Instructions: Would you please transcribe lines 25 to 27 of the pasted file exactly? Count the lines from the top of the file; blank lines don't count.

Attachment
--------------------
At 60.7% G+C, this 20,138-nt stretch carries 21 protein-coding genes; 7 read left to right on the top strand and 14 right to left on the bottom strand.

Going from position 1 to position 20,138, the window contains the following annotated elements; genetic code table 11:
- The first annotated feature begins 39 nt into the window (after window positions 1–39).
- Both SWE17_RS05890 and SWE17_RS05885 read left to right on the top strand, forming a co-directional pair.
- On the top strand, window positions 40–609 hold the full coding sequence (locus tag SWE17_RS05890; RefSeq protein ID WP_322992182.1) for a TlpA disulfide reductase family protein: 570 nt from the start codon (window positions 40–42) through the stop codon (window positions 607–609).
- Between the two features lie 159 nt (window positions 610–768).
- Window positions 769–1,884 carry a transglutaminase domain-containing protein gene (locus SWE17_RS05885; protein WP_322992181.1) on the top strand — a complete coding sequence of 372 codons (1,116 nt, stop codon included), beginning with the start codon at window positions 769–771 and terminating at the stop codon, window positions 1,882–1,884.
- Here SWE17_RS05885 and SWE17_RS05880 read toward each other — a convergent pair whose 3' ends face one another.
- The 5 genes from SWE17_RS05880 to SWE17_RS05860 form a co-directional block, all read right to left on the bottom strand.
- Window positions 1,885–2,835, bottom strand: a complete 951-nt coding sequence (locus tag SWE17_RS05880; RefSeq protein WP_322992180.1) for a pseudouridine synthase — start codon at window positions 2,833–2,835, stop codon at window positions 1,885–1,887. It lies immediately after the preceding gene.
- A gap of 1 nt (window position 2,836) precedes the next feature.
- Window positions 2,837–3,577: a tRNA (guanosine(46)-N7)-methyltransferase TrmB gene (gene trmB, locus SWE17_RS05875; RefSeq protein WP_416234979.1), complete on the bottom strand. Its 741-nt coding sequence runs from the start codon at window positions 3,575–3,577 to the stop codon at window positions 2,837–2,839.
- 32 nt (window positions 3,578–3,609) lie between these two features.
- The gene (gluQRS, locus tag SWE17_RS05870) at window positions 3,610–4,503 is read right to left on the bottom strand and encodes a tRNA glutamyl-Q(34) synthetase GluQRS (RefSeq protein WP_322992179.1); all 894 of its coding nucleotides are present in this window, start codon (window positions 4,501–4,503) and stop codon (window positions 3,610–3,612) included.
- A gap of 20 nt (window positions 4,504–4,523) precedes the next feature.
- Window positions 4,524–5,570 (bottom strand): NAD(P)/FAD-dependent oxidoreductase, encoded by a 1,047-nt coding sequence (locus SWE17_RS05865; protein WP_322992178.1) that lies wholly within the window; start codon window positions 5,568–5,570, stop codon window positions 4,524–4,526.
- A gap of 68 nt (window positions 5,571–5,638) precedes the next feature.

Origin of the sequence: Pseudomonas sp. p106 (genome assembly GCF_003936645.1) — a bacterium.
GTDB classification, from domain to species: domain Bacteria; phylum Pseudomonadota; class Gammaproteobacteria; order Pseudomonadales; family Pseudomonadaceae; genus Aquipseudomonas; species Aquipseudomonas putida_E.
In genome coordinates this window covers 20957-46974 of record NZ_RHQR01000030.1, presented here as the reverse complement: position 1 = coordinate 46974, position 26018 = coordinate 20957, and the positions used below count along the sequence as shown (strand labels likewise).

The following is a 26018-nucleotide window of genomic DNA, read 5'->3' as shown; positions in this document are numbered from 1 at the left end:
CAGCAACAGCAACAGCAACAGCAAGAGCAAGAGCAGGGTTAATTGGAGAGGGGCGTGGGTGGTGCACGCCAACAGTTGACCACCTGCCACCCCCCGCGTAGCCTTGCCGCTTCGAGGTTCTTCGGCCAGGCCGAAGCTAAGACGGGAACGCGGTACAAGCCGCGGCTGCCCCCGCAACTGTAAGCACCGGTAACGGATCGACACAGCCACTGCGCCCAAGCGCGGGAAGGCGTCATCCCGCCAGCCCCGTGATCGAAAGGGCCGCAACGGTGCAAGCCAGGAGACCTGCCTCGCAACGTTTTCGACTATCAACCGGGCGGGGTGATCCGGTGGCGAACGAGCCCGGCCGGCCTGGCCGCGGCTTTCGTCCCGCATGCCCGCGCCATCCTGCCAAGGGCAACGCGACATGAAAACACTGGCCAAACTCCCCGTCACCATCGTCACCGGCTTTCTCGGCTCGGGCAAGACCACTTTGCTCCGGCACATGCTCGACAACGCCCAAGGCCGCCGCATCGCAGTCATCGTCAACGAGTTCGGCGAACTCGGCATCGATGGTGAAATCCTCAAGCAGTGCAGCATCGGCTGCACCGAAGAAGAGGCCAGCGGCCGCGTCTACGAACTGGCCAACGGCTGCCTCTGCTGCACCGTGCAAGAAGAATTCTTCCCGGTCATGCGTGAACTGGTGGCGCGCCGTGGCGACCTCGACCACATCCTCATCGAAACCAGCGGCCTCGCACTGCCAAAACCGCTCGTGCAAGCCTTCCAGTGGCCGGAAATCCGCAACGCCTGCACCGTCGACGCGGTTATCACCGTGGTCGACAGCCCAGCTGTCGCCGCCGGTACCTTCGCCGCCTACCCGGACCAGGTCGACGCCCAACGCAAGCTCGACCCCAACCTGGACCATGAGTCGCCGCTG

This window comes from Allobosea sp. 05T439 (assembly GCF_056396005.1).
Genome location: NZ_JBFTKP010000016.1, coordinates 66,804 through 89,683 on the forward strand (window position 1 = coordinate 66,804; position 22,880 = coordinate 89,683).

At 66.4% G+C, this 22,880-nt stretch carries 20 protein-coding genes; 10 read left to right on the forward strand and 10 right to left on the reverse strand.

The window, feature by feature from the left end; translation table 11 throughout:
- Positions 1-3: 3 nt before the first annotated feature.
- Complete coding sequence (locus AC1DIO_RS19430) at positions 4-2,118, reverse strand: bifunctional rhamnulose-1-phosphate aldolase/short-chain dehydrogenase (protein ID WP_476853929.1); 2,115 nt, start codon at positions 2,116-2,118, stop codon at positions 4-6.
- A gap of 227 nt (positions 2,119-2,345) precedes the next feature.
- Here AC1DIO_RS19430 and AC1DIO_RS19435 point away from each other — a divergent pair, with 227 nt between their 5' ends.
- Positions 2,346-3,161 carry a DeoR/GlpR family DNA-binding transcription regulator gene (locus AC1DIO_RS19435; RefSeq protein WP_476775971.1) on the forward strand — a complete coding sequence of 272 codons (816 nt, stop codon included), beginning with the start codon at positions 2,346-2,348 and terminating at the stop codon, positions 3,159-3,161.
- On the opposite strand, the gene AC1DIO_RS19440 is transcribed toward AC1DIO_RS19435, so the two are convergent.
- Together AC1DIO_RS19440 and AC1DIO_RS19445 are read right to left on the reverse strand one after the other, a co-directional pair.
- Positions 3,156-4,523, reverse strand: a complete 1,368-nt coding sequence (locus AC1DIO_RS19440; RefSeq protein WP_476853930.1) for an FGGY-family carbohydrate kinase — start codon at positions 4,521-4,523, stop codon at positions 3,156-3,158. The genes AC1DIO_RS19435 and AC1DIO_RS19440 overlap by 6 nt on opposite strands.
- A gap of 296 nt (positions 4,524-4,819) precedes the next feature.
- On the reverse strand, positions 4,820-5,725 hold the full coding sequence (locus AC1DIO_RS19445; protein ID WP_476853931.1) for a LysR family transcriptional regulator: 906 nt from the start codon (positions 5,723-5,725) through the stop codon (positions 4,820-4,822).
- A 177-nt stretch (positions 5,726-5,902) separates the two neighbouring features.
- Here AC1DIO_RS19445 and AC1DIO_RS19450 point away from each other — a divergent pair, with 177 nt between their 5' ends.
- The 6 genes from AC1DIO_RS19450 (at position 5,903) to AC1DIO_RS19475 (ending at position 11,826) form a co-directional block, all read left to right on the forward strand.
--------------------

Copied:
At 66.4% G+C, this 22,880-nt stretch carries 20 protein-coding genes; 10 read left to right on the forward strand and 10 right to left on the reverse strand.

The window, feature by feature from the left end; translation table 11 throughout:
- Positions 1-3: 3 nt before the first annotated feature.